The current ECB recommendation on dividends expires on 30 September 2021. The ECB today announced it would not extend its recommendation that all banks limit dividends.Read more
The state of the Dutch economy
What is the current state of our economy? As an economic advisor, De Nederlandsche Bank (DNB) closely monitors this. Twice a year, we release our forecasts for the Dutch economy: the Economic Developments and Outlook. In between, we use the DNB business cycle indicator to keep our finger on the pulse of the economy. We also regularly publish studies, news releases and speeches on current economic topics.
Economic Developments and Outlook
Every six months, we present our expectations for the Dutch economy in the our Economic Developments and Outlook . In doing so, we not only deal with economic growth and underlying expenditure categories, such as consumption, investment and exports. We also discuss developments in such areas as inflation, the labour market, the housing market and public finances.
Swift recovery of Dutch economy expected after COVID-19 crisis
Following a historical contraction in gross domestic product (GDP) of 3.7% in 2020, the Dutch economy is expected to recover strongly and rapidly, starting in the second quarter of 2021. GDP is expected to have grown by 3.0% in 2021, 3.7% in 2022 and 1.9% in 2023, on the assumption that the social distancing measures will gradually be relaxed further, and that they will no longer be necessary by 2022. Based on our projections, by the end of 2021 GDP will be higher than just before the pandemic, and the economy will recover much faster than after the 2008 financial crisis.
If support measures are scaled back after the third quarter of 2021, employment will initially decline slightly, only to pick up significantly over the course of 2022. At the same time, the improved economic outlook will prompt many more people to look for work. Unemployment is expected to rise as a result, from 3.6% in 2021 to 4.5% in 2022. As the economy recovers further, unemployment should fall back to 4.1% in 2023. Inflation is projected to go up from 1.1% in 2020 to 1.5 % in 2021, due to higher oil prices. Inflation should remain at 1.5% in 2022 and rise to 1.8% in 2023, in line with increasing labour market tightness.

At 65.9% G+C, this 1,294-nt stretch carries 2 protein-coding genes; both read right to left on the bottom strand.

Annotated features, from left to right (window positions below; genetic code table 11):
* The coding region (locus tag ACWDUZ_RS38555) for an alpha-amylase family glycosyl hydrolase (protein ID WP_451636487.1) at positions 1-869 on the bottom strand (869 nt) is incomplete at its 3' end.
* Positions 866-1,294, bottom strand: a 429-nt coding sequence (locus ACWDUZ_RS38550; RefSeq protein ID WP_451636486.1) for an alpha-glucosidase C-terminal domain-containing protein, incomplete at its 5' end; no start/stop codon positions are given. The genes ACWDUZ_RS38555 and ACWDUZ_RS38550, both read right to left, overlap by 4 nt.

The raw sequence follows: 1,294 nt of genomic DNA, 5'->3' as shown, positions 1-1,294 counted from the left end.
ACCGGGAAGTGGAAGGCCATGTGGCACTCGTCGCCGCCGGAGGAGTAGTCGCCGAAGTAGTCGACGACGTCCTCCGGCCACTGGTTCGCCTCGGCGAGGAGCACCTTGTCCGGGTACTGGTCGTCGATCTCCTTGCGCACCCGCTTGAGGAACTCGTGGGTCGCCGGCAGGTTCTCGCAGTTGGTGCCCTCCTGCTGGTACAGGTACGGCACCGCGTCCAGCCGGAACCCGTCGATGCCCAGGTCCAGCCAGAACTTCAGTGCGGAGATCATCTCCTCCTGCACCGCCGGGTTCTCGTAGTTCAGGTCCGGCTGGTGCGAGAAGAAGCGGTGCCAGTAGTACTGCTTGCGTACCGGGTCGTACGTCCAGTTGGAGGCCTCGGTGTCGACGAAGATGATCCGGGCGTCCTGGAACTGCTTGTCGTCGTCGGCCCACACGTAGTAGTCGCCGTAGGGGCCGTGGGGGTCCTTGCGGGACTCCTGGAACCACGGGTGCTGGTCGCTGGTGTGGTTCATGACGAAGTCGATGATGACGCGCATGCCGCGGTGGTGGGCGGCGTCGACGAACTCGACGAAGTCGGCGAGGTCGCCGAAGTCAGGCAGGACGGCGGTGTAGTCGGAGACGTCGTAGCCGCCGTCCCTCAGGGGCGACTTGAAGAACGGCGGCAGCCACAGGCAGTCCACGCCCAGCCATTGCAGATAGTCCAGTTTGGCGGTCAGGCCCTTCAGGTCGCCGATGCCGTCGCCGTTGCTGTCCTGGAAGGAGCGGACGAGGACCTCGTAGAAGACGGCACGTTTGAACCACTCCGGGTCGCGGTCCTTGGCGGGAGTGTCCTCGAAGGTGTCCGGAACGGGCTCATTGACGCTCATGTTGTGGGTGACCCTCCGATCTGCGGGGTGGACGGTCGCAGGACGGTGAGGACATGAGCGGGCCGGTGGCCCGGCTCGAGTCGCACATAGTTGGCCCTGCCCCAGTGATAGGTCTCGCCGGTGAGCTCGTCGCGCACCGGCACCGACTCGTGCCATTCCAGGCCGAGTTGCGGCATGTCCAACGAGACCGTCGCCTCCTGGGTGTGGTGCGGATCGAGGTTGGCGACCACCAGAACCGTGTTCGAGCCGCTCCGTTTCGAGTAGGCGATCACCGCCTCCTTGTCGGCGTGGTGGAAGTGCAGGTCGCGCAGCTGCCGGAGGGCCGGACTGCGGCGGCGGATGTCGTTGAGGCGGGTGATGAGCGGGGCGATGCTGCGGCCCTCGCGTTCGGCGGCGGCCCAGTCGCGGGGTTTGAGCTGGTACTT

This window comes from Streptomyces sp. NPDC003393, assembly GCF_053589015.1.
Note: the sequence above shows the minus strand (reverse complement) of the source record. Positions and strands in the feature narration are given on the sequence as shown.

We will issue our new projections in December.
The DNB business cycle indicator
The DNB business cycle indicator allows us to detect turnarounds in trends for the Dutch economy in good time. We use it to look up to six months ahead. The aspects we study are consumer confidence in economic conditions, business activity we expect in Germany, new manufacturing orders, manufacturing materials procurement and interest rates.
Get your hands on the controls of the Dutch economy
We prepare our projections for the Dutch economy using a macroeconomic model named DELFI. We also use it to assess the consequences for the Dutch economy of changes in economic policy or economic conditions. The DELFI tool allows you get your hands on the controls of the Dutch economy. For example, you can see the effects of lower or higher oil prices, more or less world trade, or higher or lower wages.
Publications about the state of our economy
In addition to the Economic Developments and Outlook and our business indicator, we also regularly publish studies, news releases and speeches on current economic topics. You can find this under ‘Interesting articles’ on this page, under ‘Publications’ or by using the search bar.
During the coronavirus (COVID-19) crisis, interest rates in the European money market were very divergent for some time. However, this was not the result of fragmentation in the market, and concerns about an impairment of monetary transmission were unjustified.Read more
Following a historical contraction in gross domestic product (GDP) in 2020, the Dutch economy should recover strongly and rapidly, starting in the second quarter of 2021. This is projected to result in a GDP growth rate of 3.0% in 2021. Robust recovery is projected to continue into 2022, posting...Read more